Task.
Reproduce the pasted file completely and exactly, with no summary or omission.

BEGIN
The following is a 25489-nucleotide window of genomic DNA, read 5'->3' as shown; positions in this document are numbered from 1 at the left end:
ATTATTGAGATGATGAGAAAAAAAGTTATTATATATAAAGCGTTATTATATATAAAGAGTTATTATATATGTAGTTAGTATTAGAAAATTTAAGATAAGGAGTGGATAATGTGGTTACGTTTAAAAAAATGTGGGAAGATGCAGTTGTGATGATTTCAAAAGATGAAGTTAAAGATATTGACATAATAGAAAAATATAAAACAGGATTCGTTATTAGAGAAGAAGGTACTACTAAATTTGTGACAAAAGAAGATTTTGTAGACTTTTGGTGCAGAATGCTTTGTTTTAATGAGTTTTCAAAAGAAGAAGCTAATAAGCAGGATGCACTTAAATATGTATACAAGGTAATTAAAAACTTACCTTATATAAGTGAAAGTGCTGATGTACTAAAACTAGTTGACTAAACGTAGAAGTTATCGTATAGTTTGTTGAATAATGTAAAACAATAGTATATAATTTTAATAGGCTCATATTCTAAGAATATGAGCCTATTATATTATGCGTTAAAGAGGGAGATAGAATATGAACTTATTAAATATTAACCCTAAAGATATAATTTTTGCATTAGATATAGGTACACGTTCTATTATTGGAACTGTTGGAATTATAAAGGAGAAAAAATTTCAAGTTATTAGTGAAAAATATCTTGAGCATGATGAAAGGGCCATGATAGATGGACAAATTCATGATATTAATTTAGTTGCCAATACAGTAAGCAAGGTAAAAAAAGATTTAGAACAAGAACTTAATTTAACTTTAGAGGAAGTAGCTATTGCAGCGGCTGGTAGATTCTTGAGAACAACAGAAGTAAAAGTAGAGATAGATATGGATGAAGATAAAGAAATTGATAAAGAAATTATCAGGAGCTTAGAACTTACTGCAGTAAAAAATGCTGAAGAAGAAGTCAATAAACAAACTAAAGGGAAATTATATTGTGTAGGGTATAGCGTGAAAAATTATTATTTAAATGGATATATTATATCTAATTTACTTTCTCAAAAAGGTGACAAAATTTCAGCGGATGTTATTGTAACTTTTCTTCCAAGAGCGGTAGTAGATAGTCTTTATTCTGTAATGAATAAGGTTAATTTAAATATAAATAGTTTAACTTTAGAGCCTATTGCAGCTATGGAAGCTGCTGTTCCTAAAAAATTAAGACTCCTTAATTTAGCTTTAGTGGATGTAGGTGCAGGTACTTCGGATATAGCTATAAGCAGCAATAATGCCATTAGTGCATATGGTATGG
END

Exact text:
The following is a 25489-nucleotide window of genomic DNA, read 5'->3' as shown; positions in this document are numbered from 1 at the left end:
ATTATTGAGATGATGAGAAAAAAAGTTATTATATATAAAGCGTTATTATATATAAAGAGTTATTATATATGTAGTTAGTATTAGAAAATTTAAGATAAGGAGTGGATAATGTGGTTACGTTTAAAAAAATGTGGGAAGATGCAGTTGTGATGATTTCAAAAGATGAAGTTAAAGATATTGACATAATAGAAAAATATAAAACAGGATTCGTTATTAGAGAAGAAGGTACTACTAAATTTGTGACAAAAGAAGATTTTGTAGACTTTTGGTGCAGAATGCTTTGTTTTAATGAGTTTTCAAAAGAAGAAGCTAATAAGCAGGATGCACTTAAATATGTATACAAGGTAATTAAAAACTTACCTTATATAAGTGAAAGTGCTGATGTACTAAAACTAGTTGACTAAACGTAGAAGTTATCGTATAGTTTGTTGAATAATGTAAAACAATAGTATATAATTTTAATAGGCTCATATTCTAAGAATATGAGCCTATTATATTATGCGTTAAAGAGGGAGATAGAATATGAACTTATTAAATATTAACCCTAAAGATATAATTTTTGCATTAGATATAGGTACACGTTCTATTATTGGAACTGTTGGAATTATAAAGGAGAAAAAATTTCAAGTTATTAGTGAAAAATATCTTGAGCATGATGAAAGGGCCATGATAGATGGACAAATTCATGATATTAATTTAGTTGCCAATACAGTAAGCAAGGTAAAAAAAGATTTAGAACAAGAACTTAATTTAACTTTAGAGGAAGTAGCTATTGCAGCGGCTGGTAGATTCTTGAGAACAACAGAAGTAAAAGTAGAGATAGATATGGATGAAGATAAAGAAATTGATAAAGAAATTATCAGGAGCTTAGAACTTACTGCAGTAAAAAATGCTGAAGAAGAAGTCAATAAACAAACTAAAGGGAAATTATATTGTGTAGGGTATAGCGTGAAAAATTATTATTTAAATGGATATATTATATCTAATTTACTTTCTCAAAAAGGTGACAAAATTTCAGCGGATGTTATTGTAACTTTTCTTCCAAGAGCGGTAGTAGATAGTCTTTATTCTGTAATGAATAAGGTTAATTTAAATATAAATAGTTTAACTTTAGAGCCTATTGCAGCTATGGAAGCTGCTGTTCCTAAAAAATTAAGACTCCTTAATTTAGCTTTAGTGGATGTAGGTGCAGGTACTTCGGATATAGCTATAAGCAGCAATAATGCCATTAGTGCATATGGTATGG